If you are proposing to dismiss and re-engage employees you must ensure that you follows a fair procedure in carrying out any dismissals. Although the matter does not concern discipline, compliance with the principles of the “ACAS code of practice on disciplinary and grievance procedures” will assist you employer in ensuring procedural fairness. In practice, this means you should hold individual meetings with each objecting employee and offer them the same safeguards during the process as they would receive under your disciplinary policy, for example the right to be accompanied, the opportunity to state their case at the meeting and the right to appeal the decision.
If you decide to go ahead with dismissal and re-engagement of employees who do not agree to the variation, you must give them the appropriate period of notice: either the notice required under their contracts or the statutory minimum notice if this is longer. This can cause difficulties as not all employees will have the same notice periods and the desire will normally be to implement the change on the same date for everyone. To deal with this issue, you can consider making payments in lieu of notice, although this carries a cost because, in effect, it means paying the employees twice for the same period and pay in lieu of notice cannot be reclaimed through the Coronavirus Job Retention Scheme.
The employer should send each employee his or her written notice of termination, enclosing the offer of re-engagement on the revised terms. The new contract of employment should begin immediately after the expiry of the notice period.
To defend an unfair dismissal claim, you would have to rely on “some other substantial reason”, which is a potentially fair reason for dismissal under the Employment Rights Act 1996. In determining whether or not the dismissal was fair, the tribunal would examine, first, the reasons for the changes and, second, whether or not a fair procedure was adopted in implementing those changes. You must therefore, be able to show that you have a genuine business reason for making the variation to employees’ contracts. This means that you must be able to point to some practical advantage, but there is no need to prove a financial gain.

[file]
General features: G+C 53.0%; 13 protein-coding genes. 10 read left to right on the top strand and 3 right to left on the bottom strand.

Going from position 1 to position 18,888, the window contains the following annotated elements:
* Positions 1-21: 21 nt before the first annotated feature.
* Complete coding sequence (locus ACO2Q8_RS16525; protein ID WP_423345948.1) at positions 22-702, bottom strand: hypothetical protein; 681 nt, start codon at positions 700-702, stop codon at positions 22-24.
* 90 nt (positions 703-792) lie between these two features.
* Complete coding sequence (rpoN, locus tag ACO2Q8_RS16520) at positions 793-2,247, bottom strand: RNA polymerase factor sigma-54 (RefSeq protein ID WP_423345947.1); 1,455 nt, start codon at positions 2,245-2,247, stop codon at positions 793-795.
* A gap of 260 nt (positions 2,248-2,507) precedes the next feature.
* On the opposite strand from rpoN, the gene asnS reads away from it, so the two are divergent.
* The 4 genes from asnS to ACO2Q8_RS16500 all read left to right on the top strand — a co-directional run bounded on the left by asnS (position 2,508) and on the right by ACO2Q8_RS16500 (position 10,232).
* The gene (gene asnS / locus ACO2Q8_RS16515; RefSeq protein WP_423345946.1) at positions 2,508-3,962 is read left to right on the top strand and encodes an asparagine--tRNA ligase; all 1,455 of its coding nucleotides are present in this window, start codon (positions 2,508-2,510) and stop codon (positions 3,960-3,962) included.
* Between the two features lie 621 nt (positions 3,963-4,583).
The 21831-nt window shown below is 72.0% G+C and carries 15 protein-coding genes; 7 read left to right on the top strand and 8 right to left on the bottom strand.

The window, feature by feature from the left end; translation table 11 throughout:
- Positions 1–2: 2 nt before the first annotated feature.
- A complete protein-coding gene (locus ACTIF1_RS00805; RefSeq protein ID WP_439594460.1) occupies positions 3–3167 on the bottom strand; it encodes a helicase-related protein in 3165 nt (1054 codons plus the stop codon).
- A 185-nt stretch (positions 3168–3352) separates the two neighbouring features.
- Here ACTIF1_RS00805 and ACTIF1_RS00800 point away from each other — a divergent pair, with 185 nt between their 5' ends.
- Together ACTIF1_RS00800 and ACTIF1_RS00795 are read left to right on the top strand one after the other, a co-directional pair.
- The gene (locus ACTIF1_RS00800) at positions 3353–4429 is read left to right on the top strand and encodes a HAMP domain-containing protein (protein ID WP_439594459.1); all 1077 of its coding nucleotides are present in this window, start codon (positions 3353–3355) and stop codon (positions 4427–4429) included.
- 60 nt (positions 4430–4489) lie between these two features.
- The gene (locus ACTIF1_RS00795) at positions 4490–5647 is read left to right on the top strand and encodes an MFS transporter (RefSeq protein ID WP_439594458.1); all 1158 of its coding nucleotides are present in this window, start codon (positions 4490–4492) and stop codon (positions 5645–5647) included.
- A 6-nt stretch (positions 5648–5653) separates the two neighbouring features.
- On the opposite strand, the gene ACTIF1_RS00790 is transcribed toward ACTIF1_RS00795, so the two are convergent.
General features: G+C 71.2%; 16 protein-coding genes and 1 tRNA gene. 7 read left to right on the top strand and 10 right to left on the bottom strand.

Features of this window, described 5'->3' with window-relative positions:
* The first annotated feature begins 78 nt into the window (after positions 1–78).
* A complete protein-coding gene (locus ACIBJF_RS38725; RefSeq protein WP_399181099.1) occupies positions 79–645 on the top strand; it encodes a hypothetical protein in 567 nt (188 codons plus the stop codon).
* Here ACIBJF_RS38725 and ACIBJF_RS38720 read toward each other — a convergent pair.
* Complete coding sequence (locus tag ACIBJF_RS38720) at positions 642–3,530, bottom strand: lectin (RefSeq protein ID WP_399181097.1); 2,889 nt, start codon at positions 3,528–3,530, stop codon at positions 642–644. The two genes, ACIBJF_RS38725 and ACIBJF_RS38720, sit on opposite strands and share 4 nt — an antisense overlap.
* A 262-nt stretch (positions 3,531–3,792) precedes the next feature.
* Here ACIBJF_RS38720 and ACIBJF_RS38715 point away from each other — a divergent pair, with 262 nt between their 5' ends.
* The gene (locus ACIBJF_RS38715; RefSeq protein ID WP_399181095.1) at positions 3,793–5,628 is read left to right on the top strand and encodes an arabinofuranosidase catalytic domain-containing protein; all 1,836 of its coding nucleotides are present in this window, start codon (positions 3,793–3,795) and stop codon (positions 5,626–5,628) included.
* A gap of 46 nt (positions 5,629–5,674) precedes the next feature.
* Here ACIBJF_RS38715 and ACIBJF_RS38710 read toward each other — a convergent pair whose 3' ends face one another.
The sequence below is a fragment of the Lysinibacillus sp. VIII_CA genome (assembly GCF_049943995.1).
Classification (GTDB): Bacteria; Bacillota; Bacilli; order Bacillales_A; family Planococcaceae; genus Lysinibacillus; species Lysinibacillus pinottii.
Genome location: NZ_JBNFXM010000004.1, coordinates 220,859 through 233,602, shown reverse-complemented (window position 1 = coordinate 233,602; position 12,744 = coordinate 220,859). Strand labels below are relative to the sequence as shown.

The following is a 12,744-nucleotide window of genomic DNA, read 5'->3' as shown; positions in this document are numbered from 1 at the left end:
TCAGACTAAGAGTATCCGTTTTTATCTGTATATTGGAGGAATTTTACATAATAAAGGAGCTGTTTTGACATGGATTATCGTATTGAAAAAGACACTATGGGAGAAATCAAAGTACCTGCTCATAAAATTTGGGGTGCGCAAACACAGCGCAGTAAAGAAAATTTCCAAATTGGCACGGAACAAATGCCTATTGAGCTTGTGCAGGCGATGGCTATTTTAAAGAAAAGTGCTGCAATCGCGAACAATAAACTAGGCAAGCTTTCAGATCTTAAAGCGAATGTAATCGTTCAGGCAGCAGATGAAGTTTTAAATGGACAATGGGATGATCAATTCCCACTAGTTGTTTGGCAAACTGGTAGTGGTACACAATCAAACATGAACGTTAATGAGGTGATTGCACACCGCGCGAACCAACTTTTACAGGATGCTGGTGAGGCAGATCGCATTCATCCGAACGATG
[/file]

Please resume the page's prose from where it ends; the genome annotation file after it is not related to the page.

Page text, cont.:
Risks Of Imposing A Change Without Consent
Varying employees’ terms and conditions without obtaining consent to the change can be extremely risky. Other than in cases involving changes that are clearly non-contractual failing to consult with employees about the changes would allow the affected employees to raise a constructive unfair dismissal claim.
Essentially, the risk in this approach lies in its uncertainty. Attemptin to vary the employment contract without consent allows the employees to do one of three things: “stand and sue” (i.e. remain in employment and bring a claim against you); resign and claim constructive unfair dismissal; or waive the breach of contract.
- “Stand and Sue”
There are two claims that employees may be able to bring if they stand and sue. The first, and most common, is for breach of contract, where the employees seek to recover damages from you, while continuing to work under protest. This will be an option only where the employee has a monetary claim.
The employee needs to point to a clear breach of contract (i.e. the imposition of new terms), but does not need to demonstrate that the breach is a fundamental one. The business reasons why you have made the change to the contract, and the fact that you may have acted reasonably, do not come into the equation and are no defence to a breach of contract claim. Those arguments are relevant only in defending an unfair dismissal claim.